The 2023 Jasper Folk Music Festival kicks off September 8. The Jasper Local puts the spotlight on four bands which have the two-day festival’s top billing.
Moontricks—electronically-honed organic folk
Hailing from the Kootenay Mountains, Nathan Gurley and Sean Rodman of Moontricks bring a folk-based twist to the world of electronic music.
Or perhaps it’s an electronic twist on folk music. Combining digital accents with an assortment of live instrumentation, Moontrick draws from nature’s patterns: their sound is inspired by change and contrast, and celebrates the chaos of the natural world around them.
Between their 2013 debut single Home and their most recent release, Nebulizer, the duo has released over 20 singles, as well as a full length album entitled Currents, which was released in 2022. Having cut some deals with television networks such as Netflix and Fox Sports, some of their material might ring a bell.
Alongside their studio releases, Moontricks is recognized for their dynamic live performances, where they combine organic instrumentals such as guitar, keys, banjo, and vocals with a honed, electronic edge. These performances have taken them across the world, with shows spanning as far as Australia and across the U.S.A.
The combined elements of nature-based tradition and polished futurism don’t stray far from what Jasper does best. Moontricks will be closing out this year’s festival with a 9:30 p.m. show on Saturday, September 9.
Whitehorse—driving, playful, country-psychedelic
With a guitar-centric, folk-n-blues sound, Whitehorse brings a unique sense of whimsy to this year’s festival lineup.
Members Luke Doucet and Melissa McClelland have extensive experience in the Canadian folk rock circuit: McClelland’s voice can be heard alongside Canadiana heavyweights such as Sarah McLachlan and Blue Rodeo, as well as on her four solo records (three of which were produced by Doucet). Doucet, meanwhile, moved from rock-focused projects such as Vancouver indie band Veal to a more folk–centric solo career, before eventually settling into Whitehorse alongside McClelland.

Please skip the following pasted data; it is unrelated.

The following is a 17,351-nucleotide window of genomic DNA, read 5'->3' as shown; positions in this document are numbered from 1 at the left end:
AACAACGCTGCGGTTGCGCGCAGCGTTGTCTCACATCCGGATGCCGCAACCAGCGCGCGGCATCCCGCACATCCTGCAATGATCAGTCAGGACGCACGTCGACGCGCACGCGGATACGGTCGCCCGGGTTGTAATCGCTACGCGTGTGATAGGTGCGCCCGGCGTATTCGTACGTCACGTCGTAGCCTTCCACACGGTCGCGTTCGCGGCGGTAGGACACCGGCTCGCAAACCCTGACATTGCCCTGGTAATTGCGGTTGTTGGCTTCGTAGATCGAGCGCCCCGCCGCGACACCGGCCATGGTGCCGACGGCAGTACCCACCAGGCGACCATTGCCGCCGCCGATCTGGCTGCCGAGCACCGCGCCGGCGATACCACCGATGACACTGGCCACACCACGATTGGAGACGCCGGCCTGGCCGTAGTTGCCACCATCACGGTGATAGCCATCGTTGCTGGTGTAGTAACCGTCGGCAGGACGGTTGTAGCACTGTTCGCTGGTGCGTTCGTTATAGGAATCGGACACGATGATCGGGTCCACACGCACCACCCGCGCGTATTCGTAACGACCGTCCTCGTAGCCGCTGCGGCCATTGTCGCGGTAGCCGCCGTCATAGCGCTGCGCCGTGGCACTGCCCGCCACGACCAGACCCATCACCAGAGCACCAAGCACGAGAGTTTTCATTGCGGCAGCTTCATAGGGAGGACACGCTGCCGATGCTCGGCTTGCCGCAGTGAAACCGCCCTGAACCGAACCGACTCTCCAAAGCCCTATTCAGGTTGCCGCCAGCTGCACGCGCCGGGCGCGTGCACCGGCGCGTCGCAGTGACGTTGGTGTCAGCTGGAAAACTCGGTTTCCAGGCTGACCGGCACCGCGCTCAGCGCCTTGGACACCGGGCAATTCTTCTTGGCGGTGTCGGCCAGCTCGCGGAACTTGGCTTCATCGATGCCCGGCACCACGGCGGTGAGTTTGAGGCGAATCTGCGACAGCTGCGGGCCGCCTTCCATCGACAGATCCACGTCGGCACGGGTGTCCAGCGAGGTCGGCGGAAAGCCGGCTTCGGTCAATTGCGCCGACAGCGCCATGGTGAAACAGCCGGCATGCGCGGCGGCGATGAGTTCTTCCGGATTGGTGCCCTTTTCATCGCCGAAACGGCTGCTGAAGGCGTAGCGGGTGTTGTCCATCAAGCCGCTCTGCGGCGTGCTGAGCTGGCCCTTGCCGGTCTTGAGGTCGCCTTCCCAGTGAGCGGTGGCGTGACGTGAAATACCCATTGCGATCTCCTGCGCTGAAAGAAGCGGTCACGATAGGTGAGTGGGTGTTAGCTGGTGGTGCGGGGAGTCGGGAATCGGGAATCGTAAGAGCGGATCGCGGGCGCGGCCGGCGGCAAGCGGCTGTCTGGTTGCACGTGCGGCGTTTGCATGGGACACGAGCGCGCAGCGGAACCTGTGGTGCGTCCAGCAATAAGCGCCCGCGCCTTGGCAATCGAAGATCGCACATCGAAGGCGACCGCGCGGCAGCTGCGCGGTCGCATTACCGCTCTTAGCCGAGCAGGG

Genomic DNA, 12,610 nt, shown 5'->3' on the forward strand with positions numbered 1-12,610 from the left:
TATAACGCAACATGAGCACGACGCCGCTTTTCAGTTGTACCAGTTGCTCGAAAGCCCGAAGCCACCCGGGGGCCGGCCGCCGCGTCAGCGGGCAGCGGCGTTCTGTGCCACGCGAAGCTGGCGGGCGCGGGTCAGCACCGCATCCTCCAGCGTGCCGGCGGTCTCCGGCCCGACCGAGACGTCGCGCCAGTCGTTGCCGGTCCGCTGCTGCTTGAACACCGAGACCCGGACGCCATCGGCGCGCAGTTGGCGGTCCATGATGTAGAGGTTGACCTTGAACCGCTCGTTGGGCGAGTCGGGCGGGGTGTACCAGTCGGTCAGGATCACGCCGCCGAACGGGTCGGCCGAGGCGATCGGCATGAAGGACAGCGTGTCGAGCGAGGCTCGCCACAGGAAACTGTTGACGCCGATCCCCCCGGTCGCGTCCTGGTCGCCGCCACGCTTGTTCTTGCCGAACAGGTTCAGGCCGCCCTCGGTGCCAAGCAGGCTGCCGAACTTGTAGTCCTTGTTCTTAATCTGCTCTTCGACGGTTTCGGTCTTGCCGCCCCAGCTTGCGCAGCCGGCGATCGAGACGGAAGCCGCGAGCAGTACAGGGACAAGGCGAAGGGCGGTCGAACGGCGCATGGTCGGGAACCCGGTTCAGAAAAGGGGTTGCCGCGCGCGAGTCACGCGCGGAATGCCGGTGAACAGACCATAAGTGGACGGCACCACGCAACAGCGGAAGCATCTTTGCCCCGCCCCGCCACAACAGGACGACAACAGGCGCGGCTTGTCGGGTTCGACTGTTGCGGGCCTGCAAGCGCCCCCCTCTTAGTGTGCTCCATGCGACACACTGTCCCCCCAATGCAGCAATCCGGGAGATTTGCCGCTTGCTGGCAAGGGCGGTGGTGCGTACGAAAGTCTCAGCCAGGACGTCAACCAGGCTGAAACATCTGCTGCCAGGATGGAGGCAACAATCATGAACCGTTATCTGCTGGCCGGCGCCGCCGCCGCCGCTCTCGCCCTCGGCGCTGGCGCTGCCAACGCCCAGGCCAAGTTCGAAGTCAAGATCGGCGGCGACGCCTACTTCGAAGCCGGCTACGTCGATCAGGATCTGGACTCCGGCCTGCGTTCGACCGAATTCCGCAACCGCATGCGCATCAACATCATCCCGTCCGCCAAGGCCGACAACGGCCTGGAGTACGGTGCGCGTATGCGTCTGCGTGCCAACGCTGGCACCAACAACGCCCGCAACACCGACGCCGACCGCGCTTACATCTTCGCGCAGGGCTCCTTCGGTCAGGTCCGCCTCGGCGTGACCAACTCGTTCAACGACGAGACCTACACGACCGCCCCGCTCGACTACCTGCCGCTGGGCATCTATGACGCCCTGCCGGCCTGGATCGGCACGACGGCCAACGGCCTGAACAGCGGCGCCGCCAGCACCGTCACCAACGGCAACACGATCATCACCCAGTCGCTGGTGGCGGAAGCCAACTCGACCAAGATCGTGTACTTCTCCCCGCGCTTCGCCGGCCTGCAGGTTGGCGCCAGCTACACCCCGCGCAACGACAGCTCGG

Whitehorse draws from genres such as psychedelic country, old-fashioned blues, and traditional folk, creating a driving, playful sound. When paired with their quirky, skillfully crafted lyrics, their musical presence is a standout force.
Between their more folk-inclined early works and their country-flavoured 2023 release, I’m Not Crying, You’re Crying, Whitehorse’s sense of variety and experience create a distinct feel to their music. Despite their musical explorations, they create a through-line of identifiable sound.
See Whitehorse at the Jasper Folk Music Festival on Friday, September 8 at 9:30 p.m.
Miina—fresh and danceable
Miina is taking the stage at 8:15 p.m. on Saturday, September 9. A five-piece act formerly known as Carmanah, Miina brings a slicker, groovier version of themselves to JFMF. Carmanah enjoyed a number of milestones, including performances across North America, two number one placements on CBC’s Top 20 list with their songs Roots and Nightmare, and radio play on platforms such as SiriusXM, Toronto’s Indie88, and Vancouver’s The Peak.
The COVID-19 pandemic brought a period of reflection and change for the group, during which they sought out fresh inspiration. Since then, Miina has developed a reduxed sound through a number of 2023 releases, including singles such as Pressure and Hiccup, along with an EP titled Slow Motion, produced by Gus Van Go.
Miina features members Laura Mina Mitic, Pat Ferguson, Lo Waight, Graham Keehn, and Jamil Demers. Together, they combine retro sounds and aesthetics with a modern production style. With elements of vintage R&B, funk, and rock, the band is bringing a fresh, danceable vibe to the Jasper Folk Music Festival.
Danny Michel—an optimistic nook between folk, pop and rock
Danny Michel’s musical interests aren’t easily summarized. Between more than 75 performances on Stuart McLean’s The Vinyl Cafe, recording an album onboard a Russian icebreaker in the middle of the arctic ocean, and sold-out North American tours with Belize-based Afro-Amerindian cultural group The Garifuna Collective, variety truly seems to be the spice of Michel’s life.
Originally from Kitchener-Waterloo, Ontario, Michel’s decades of musical and creative exploration have led him around the world. Whether filming for his web-series, Dan’s Space Van, which is based out of a 1978 Star Trek-themed van, or enjoying a host of Juno awards, Michel finds consistency in his enduring sense of change.
Danny Michel’s music finds a thoughtful, often optimistic nook somewhere between folk, pop, and rock, with frequent nods to international and classical music. With stacked vocal lines, layered instrumentals, and clever lyrics, his music combines a massively-varied catalogue of creative experiences.
It’s difficult to not identify with some aspect of Michel’s music. Whether it be on the basis of the music, the world experience it’s steeped in, or the lyrical themes of humanitarianism and love for the world around us, his discography is never lacking in options. See Danny Michel perform at the Jasper Folk Music Festival at 8:15 p.m. on Friday, September 8.
Jack Mastrianni // email@example.com